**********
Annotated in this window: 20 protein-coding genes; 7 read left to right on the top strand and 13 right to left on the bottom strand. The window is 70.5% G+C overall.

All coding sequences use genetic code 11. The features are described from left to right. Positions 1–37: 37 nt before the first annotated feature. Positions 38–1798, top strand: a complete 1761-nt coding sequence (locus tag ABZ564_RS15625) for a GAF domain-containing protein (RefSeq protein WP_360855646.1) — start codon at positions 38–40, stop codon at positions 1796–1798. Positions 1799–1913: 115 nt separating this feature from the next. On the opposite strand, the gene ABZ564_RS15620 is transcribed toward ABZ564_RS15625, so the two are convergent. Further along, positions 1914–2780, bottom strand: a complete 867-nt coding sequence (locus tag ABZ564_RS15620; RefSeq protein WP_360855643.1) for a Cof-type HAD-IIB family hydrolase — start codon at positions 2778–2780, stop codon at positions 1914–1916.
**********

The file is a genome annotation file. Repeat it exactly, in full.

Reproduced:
Annotated in this window: 20 protein-coding genes; 7 read left to right on the top strand and 13 right to left on the bottom strand. The window is 70.5% G+C overall.

All coding sequences use genetic code 11. The features are described from left to right. Positions 1–37: 37 nt before the first annotated feature. Positions 38–1798, top strand: a complete 1761-nt coding sequence (locus tag ABZ564_RS15625) for a GAF domain-containing protein (RefSeq protein WP_360855646.1) — start codon at positions 38–40, stop codon at positions 1796–1798. Positions 1799–1913: 115 nt separating this feature from the next. On the opposite strand, the gene ABZ564_RS15620 is transcribed toward ABZ564_RS15625, so the two are convergent. Further along, positions 1914–2780, bottom strand: a complete 867-nt coding sequence (locus tag ABZ564_RS15620; RefSeq protein WP_360855643.1) for a Cof-type HAD-IIB family hydrolase — start codon at positions 2778–2780, stop codon at positions 1914–1916.